To the arctic north lies the city of New Venice, standing alone, surrounded by miles of frozen wasteland. Steampunk technology provides heat and light and food and other necessities enabling the city - which to all intents and purposes is owned and run by a wealthy elite, the ruling council, with a small but ruthlessly efficient secret police known as the 'Gentlemen of the Night' and a military corps, the 'Subtle Army' - to expand and its citizenry, with little else to preoccupy them, concentrate on building a hedonistic utopia of sex, drugs and rock 'n' roll served with a veneer of political revolution.
But the ruling council are determined to stamp out the faintest whiff of change to the status quo. The publication of a revolutionary book 'A Blast On The Barren Land' has them searching for the author to make an example of him and the Gentlemen of the Night are cracking down on the drug trade, slowly eroding the citizen's rights in the name of 'protecting their liberty'. At the same time they are engineering a war with the local Inuit tribes by usurping hunting rights and land title and all the while a strange black airship hovers over the city. Close friends, Brentford Orsini and Gabriel d'Allier, navigate their way amidst this turmoil, eventually escaping the city and heading where they believe all hope for the future lies, in solving the riddles of a series of ghostly visions and bizarre signals that emanate from the pole itself.
By all accounts Valtat is a French academic turned author and this, his third novel, is the first to be originally written in English rather than translated from French; would that all of us could write English as well. Resting within some unashamedly florid yet beautiful prose is a story with a subtle depth and complexity that, while difficult to fall in love with at times, is impossible to discard or ignore, rewarding the patient reader with a tale rich in political intrigue, sexual shenanigans, drug-fueled binges and fast action sequences that is told with beauty and wonder and humour in abundance.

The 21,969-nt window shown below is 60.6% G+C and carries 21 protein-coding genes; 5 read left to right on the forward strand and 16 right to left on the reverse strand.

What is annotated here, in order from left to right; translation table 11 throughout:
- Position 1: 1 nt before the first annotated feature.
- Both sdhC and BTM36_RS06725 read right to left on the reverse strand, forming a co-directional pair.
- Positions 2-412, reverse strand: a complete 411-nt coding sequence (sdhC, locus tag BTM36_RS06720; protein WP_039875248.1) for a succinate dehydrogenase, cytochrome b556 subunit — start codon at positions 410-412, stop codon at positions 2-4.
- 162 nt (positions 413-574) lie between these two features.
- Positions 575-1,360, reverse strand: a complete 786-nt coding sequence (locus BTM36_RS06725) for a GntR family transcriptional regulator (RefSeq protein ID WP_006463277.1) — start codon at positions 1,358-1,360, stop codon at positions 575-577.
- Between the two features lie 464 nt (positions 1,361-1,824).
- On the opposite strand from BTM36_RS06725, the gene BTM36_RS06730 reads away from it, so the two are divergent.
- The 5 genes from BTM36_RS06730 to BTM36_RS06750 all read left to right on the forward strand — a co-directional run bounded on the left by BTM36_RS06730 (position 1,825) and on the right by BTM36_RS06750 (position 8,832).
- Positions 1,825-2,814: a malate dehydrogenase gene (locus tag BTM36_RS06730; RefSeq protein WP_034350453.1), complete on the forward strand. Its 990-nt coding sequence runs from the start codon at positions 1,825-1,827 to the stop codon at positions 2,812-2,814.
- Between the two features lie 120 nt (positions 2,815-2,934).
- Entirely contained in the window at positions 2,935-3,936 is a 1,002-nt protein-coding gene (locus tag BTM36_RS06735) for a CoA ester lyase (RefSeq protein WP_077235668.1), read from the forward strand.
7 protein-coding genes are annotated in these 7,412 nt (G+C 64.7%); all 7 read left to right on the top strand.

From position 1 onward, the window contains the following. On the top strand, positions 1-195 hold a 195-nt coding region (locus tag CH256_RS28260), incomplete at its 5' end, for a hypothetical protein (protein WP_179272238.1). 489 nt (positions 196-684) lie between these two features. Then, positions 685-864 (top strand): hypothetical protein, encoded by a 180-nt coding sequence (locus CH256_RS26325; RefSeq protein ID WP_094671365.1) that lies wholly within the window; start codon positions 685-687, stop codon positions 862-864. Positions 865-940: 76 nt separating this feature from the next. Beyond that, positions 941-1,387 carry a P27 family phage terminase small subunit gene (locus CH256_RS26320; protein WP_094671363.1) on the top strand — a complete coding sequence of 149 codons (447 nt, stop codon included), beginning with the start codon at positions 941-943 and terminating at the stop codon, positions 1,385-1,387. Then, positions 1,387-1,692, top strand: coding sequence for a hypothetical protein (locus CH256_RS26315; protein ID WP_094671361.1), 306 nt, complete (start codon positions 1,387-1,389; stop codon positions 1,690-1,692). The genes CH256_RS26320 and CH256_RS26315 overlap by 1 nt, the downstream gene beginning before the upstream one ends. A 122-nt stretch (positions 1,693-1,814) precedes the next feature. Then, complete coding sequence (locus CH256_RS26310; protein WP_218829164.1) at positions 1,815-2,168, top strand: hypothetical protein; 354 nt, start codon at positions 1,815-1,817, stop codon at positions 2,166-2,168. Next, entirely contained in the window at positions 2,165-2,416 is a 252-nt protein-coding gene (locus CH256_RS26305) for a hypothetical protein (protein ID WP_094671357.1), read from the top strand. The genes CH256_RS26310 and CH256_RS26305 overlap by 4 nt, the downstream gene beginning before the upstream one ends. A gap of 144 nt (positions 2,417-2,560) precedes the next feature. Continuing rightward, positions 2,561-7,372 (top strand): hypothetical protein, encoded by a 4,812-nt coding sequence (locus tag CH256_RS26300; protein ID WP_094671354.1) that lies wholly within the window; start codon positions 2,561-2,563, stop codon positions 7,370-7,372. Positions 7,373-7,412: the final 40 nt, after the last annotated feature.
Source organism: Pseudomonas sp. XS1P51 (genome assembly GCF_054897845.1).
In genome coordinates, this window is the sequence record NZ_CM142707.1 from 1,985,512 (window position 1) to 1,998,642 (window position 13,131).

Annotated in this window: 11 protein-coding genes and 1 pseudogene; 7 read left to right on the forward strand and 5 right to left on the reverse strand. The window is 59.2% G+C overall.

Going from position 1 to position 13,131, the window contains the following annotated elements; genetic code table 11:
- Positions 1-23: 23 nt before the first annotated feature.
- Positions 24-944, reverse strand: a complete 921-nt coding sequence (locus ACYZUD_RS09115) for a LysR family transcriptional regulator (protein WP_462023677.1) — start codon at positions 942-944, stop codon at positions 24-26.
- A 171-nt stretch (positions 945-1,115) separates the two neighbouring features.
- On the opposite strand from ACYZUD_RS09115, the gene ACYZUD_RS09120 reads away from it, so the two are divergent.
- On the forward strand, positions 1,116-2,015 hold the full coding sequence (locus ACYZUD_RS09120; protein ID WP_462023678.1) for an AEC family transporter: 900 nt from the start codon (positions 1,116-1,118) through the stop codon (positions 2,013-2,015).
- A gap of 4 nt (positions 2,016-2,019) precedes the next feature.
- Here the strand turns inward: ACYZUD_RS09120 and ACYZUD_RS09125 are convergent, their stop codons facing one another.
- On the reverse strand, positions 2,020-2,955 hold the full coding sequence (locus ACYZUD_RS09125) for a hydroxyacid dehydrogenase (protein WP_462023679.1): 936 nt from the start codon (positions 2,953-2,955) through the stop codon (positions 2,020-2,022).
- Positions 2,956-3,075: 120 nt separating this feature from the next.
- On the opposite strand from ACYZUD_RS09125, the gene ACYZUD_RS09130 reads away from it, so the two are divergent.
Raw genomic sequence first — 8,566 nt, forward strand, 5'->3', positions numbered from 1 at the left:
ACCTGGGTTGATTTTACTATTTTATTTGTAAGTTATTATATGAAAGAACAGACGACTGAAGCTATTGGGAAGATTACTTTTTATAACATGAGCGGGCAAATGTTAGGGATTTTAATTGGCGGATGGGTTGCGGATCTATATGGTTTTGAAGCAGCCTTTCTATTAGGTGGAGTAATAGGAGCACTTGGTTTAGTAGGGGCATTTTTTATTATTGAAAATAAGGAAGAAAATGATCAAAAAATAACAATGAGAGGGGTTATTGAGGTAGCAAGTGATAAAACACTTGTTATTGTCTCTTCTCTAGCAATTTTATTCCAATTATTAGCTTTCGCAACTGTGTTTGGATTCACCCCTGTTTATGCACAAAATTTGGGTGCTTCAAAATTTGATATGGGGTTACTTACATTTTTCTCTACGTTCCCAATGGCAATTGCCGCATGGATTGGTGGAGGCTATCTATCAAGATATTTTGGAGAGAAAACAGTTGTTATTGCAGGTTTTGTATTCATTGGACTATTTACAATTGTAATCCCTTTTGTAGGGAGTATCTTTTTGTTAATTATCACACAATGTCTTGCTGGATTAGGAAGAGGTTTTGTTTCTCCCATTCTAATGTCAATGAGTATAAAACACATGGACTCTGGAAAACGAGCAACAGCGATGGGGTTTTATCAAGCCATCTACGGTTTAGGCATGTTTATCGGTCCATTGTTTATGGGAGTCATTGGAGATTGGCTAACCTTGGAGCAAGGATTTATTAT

The world building is superb. His descriptions of New Venice, its buildings and the life therein are rich and imaginative, seldom letting 10 words do when 20 or 30 would do better, but this stylised and florid prose, chock-full of narrative asides and odd references to previous adventures it is assumed we are familiar with, is clearly designed to mimic the writing style of the period and, while occasionally a tad dense and difficult to wade through, all add to the subtle flavours of the dish as a whole.
Sure it has all the trappings of the steampunk genre, giant airships, pneumatic tubes, Victorian dress and social mores and science at the heart of everything, but where too many books focus on this aspect of the story, emphasising their steampunk credentials, Valtat's book has richer layers of political, ethical and social comment, all of which clearly resonate with current world events and make Aurorarama the richer read because of it.
Without doubt this is intelligent science fiction that recalls much of Wells and Verne or, more recently, Powers and Stirling/Gibson but it also puts one in mind of more contemporary work from the likes of Miéville, Pullman and Hunt and without hesitation I'd recommend it to fans of any of those authors or just to those who like to be challenged and seek real depth in their fiction. A superb read and one of the few I shall return to.